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Currently I have created a ABCFactory class that has a single method creating ABC objects. Now that I think of it, maybe instead of having a factory, I could just make a static method in my ABC Method. What are the pro's and con's on making this change? Will it not lead to the same? I don't foresee having other classes inherit ABC, but one never knows!

Thanks

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In reality, if you want to get the benefits of a factory class, you need the static method in it's own class. This will allow you to later create new factory classes, or reconfigure the existing one to get different behaviors. For example, one factory class might create Unicorns which implement the IFourHoovedAnimal interface. You might have an algorithm written that does things with IFourHoovedAnimal's and needs to instantiate them. Later you can create a new factory class that instead instantiates Pegasus's which also implement IFourHoovedAnimal's. The old algorithm can now be reused for Pegasus's just by using the new factory! To make this work both the PegasusFactory and the UnicornFactory must inherit from some common base class(usually an abstract class).

So you see by placing the static method in it's own factory class, you can swap out factory classes with newer ones to reuse old algorithms. This also works for improving testability, because now unit tests can be fed a factory that creates mock objects.

I have done the latter before (static factory method on the class that you are creating instances of) for very small projects, but it was only because I needed it to help refactor some old code, but keep changes to a minimum. Basically in that case I had factored out a chunk of code that created a bunch of ASP.NET controls, and stuff all those controls into a user control. I wanted to make my new user control property based, but it was easier for the old legacy code to create the user control with a parameter based constructor.

So I created a static factory method that took all the parameters, and then instanced the user control and set it's properties based on the parameters. The old legacy code used this static method to create the user control, and future code would use the "prettier" properties instead.

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Having a single, static method makes this much more difficult to test whereas having an instantiable object allows this to be easier to test. Also, dependency injection is later more of an option with the non-static solution.

Of course, if you don't need any of this, then these are not good arguments.

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Why is it easier to test with a non-static method? – devoured elysium Apr 1 '10 at 21:12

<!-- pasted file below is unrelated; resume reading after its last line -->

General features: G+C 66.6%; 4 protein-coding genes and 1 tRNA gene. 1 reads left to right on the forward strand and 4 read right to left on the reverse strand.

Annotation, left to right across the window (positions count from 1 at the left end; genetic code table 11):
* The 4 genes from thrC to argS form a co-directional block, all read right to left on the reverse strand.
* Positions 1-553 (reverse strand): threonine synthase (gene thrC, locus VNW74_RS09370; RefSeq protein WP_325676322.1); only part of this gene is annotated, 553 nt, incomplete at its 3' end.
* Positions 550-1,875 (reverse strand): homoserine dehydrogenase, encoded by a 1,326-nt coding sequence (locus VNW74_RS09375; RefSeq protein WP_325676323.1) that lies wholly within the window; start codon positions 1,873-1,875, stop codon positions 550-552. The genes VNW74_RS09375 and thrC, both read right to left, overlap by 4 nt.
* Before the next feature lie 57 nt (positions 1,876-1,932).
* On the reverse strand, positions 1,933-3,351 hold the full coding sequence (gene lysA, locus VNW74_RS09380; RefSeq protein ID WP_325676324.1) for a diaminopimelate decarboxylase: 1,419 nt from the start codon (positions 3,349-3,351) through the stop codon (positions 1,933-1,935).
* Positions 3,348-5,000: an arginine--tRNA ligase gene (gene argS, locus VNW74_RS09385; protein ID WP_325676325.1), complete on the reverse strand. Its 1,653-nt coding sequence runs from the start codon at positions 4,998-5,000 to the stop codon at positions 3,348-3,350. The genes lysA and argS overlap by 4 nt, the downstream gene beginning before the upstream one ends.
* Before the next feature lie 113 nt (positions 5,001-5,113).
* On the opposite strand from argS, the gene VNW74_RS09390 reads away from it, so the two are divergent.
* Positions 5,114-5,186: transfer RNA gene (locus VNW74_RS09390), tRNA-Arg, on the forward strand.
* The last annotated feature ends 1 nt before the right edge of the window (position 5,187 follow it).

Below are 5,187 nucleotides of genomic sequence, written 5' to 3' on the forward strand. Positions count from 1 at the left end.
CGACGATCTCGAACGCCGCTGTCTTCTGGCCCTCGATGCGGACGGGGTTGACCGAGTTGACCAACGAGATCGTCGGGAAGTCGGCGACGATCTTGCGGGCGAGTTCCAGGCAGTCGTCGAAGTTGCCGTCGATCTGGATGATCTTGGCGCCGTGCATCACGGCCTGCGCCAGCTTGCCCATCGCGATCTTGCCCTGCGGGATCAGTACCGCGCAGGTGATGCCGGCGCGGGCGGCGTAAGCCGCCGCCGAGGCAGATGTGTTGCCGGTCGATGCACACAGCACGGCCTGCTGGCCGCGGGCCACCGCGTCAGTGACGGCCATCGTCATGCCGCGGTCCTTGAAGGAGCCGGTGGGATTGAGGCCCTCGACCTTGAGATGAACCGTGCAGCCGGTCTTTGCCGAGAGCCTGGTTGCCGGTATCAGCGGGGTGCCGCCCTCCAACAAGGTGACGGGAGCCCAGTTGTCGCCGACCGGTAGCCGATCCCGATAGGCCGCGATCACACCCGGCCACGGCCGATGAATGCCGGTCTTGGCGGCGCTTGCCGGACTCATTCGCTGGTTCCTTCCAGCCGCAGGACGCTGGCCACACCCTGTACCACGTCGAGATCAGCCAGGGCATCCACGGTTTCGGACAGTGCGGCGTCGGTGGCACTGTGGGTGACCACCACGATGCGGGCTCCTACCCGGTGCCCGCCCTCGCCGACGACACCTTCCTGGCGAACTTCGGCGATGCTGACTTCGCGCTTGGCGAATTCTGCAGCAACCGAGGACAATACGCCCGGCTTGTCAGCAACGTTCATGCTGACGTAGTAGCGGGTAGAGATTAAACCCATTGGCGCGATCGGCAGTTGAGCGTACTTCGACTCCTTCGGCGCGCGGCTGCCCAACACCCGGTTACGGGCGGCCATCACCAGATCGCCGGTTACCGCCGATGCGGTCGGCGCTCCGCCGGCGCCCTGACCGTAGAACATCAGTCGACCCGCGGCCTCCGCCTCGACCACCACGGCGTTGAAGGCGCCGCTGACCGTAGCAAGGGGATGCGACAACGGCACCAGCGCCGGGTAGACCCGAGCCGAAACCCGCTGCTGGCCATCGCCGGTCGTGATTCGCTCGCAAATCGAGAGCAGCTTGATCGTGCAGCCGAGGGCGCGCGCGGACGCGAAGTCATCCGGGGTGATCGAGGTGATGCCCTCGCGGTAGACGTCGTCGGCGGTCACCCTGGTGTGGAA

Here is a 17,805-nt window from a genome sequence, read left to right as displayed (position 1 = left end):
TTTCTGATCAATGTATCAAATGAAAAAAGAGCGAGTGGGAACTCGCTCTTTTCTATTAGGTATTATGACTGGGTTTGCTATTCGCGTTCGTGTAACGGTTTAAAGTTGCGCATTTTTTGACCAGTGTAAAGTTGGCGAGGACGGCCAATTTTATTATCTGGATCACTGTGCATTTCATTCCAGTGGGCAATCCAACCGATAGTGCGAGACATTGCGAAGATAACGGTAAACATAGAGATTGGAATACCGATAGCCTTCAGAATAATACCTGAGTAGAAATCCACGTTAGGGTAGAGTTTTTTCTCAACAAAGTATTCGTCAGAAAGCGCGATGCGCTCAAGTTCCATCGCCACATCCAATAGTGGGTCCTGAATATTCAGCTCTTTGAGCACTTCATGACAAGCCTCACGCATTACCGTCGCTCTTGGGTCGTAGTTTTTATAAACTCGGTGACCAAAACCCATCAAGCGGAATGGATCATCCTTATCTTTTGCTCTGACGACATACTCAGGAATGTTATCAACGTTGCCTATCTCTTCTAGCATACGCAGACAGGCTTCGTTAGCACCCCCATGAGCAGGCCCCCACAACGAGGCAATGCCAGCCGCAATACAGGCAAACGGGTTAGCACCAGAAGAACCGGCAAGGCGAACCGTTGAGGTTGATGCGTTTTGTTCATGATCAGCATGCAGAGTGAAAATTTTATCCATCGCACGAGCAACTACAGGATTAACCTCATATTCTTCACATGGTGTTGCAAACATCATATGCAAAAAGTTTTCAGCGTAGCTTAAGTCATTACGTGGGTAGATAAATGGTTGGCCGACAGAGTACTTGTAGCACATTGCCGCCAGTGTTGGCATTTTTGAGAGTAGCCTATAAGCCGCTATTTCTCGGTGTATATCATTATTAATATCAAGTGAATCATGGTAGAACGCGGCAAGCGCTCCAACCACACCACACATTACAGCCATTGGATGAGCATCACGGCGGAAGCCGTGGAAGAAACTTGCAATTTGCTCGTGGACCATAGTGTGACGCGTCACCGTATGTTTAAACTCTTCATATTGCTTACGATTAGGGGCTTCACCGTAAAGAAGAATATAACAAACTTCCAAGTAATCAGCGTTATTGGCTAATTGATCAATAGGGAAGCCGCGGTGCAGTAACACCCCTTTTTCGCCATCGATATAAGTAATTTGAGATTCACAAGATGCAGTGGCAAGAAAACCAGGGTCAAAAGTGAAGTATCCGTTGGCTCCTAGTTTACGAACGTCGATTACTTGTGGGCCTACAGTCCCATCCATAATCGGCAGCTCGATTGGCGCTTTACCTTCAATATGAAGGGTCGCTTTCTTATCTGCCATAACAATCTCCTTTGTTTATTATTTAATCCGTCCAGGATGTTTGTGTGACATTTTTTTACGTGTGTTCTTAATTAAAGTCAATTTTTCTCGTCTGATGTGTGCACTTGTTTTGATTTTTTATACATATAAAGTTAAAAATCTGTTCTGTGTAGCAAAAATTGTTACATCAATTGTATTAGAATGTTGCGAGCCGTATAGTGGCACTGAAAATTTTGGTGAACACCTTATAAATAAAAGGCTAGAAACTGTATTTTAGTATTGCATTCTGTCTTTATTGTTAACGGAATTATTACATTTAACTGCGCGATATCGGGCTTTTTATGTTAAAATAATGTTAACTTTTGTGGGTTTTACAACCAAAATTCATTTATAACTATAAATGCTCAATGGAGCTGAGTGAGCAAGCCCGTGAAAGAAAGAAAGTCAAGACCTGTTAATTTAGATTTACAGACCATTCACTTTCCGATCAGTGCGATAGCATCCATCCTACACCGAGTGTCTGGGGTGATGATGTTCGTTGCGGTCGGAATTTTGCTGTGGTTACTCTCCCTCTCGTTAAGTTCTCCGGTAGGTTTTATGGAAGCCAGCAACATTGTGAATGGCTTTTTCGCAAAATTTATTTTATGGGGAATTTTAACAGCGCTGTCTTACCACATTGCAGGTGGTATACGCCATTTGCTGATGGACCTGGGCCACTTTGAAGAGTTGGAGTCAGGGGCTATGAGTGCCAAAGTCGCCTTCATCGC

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@devoured elysium: for instance, a test class might include a subclass of the original which overrode the method, for instrumentation or short-circuiting normal behavior. That's not (easily) possible with a static method. – Carl Manaster Apr 1 '10 at 21:34
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@devoured elysium - Because you can't pass a static class as a parameter to the test methods (at least not well). This is related to the second point about dependency injection. But, as Jaxidian said, these points may not be important. – Jeffrey L Whitledge Apr 1 '10 at 21:37

The main advantage of the factory method is the ability to hide reference to a specific class behind an interface. Since static methods can not be a part of the interface, static factory methods are basically the same as the constructor method itself. The only useful application of the static factory methods is to provide access to a private constructor - what is commonly used for singleton-pattern implementation.

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+1 Short and clear. – Jeffrey L Whitledge Apr 1 '10 at 21:39

For concrete classes, factory methods are really just a method of indirection around creating the actual type (which isn't to say they aren't useful, but as you've found, the factory method could really be anywhere).

Where the factory method really shines though is when your method creates instances of an interface type.

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The "D" in Uncle Bob's SOLID Principles of Object Oriented Design is "The Dependency Inversion Priciple" Depend on abstractions, not on concretions.

An extreme following of that principle could have your main class create all your factories, with each factory using other factories via interfaces. The only appearance of "new" (creating concrete objects) would be in your main class, and your factories. All your objects would work with interfaces (abstractions), with the concrete dependencies obtained from supplied factory implementations.

You could then very easily adjust, or provide multiple Main classes customised for different scenarios.

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Overuse of design patterns are dangerous, and creational design patterns make sense when you have class hierarchies with defined interfaces, or need to build rather complex objects. If you have a simple design, use simple solutions. Therefore, in your case, Factory Method would be enough

Yes, you are right, it is another design pattern :)

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